The boy is kind of nodding slowly, then there’s this long pause. Is he shy? I’m about to ask what kind of car he’s got, just to keep the conversation going, when I suddenly realize what he’s said. It wasn’t a chat-up line at all.

“Oh! Wait! You want me to move it! I’ll get my keys.”

My cheeks burning up, I go in search of Luke and move the car.

Let me tell you a bit about Luke. He’s one of the good guys. You know the type. Wears nice clothes — not the trendiest ever, but not geeky or scruffy. Helps old ladies across roads. Does his homework on time. Gets along with people’s parents. Has lovely blue eyes that crinkle and shine when he smiles — which he does a lot — and light brown hair, parted neatly.

He’s what my nan used to call well groomed, but not so much that he comes across as vain. I’d probably fancy him if I hadn’t grown up thinking of him practically as a brother. I’ve known him forever. We were at nursery school together and have hung out together pretty much ever since.

For the past year or so, he’s been extra nice to me because he fancies Cat and he figures if he keeps in with me, then one day she’ll realize what a good guy he is and go out with him. Unfortunately, Cat only likes boys who are unavailable or who treat her badly. Luke thinks he can save her from all that. He’s always asking me to put in a good word for him. He hasn’t realized that she doesn’t like good words. Maybe if I tell her he’s an absolute bastard, then she’ll notice him.

Who knows? Even I can’t figure Cat out sometimes.

So, a bit more about Cat. Her real name is Catherine, but the only people who call her that are teachers, doctors, and me, occasionally, if I’m trying to annoy her, since she
hates
it. She’s small, mischievous, somewhat feisty, and fiercely independent. She’s like, well, a cat.

I guess she’s what someone in a shop might call petite, except that sounds a bit too prissy for her. Plus she never shops in the kind of places that have a petite section. She buys
all
her clothes from thrift shops, and the wackier the better. Her favorite outfit at the moment is a pair of jeans that are so ripped you can see more skin than denim, a pair of yellow Doc Martens, and pretty much anything on top as long as it’s tight enough to show off her figure and bright enough to make sure she gets noticed. She has crazy blond curly hair, bright-green cat eyes, a tattoo on her butt, amongst others, and piercings in her ears (four on each), nose (just one), mouth (two at the side), and left eyebrow.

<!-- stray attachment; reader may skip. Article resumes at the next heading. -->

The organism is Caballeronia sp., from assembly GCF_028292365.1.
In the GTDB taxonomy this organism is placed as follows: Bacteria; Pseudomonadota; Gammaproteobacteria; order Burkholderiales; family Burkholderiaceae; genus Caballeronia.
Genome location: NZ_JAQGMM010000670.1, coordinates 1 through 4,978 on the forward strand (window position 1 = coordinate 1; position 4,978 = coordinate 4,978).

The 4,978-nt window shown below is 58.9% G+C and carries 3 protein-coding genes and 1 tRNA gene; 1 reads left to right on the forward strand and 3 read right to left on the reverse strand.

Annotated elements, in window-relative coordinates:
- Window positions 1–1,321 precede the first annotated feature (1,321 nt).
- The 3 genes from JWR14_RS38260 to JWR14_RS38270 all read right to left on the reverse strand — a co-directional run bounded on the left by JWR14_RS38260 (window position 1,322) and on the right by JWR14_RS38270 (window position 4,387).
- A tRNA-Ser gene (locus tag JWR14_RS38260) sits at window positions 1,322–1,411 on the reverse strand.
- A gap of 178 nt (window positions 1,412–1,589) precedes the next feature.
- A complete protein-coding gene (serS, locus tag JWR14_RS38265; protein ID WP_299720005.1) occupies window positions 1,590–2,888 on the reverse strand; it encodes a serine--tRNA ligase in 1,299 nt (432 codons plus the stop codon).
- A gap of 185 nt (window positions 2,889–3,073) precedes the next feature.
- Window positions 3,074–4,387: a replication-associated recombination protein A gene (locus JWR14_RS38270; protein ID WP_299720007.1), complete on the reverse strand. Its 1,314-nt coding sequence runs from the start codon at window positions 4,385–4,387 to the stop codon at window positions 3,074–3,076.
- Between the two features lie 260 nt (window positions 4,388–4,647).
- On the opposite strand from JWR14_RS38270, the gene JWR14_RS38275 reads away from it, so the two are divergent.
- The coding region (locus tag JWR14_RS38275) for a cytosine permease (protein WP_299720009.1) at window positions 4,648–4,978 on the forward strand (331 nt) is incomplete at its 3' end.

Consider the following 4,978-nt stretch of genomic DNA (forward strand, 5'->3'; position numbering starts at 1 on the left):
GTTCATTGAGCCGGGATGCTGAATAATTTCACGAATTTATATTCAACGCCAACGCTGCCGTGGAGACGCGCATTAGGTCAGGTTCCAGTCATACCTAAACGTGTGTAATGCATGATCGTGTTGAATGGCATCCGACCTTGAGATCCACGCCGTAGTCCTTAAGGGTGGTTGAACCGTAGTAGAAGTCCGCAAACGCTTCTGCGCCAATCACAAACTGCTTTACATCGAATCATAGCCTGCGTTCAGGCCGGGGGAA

Luke is not Cat’s type.

So that’s Luke and Cat. Now back to me.

I’ve moved the car and am scanning through Luke’s playlist looking for something to lift the party mood before we all sink into clinical depression. I pick out Zoe’s One Direction album. Luke’s mates won’t like it, but it’s better than their music-to-slit-your-wrists-to, and I think I have the right not to end up in a room full of dead people on my birthday.

“I got you a drink.” Calvin Klein is tapping me on the shoulder.

I give some careful thought to his words before replying. I know they’re not very complicated, but there’s no way I’m going to make the same mistake again.

“Here.” He smiles as he hands me a can of Coke.

I take the can without removing my eyes from his face: (a) to check that he’s not messing with me, and (b) because he’s totally gorgeous and I’m not sure how to get my eyes to move away of their own accord.

“I owed you one. It was a bit mean, making you move your car like that. On your birthday and everything.”

“It’s fine. Nothing. It’s OK.” Smooth, Ashleigh. Turn into a tongue-tied idiot the minute a half-decent boy talks to you.

Actually, wait a second. I’d better get something straight here, just in case I’m giving the wrong impression. I’m not one of those brain-dead bimbos who talks about boys and makeup all the time. For one thing, I hardly ever wear makeup, and for another, boys are, well, they’re OK, but they’re not everything. As soon as I start going out with someone, I seem to lose interest in them. Most of the boys at school are losers of one variety or another. I think they all take secret lessons in how to become utter morons when they turn fifteen or sixteen. Sometimes I think we’d be better off without them.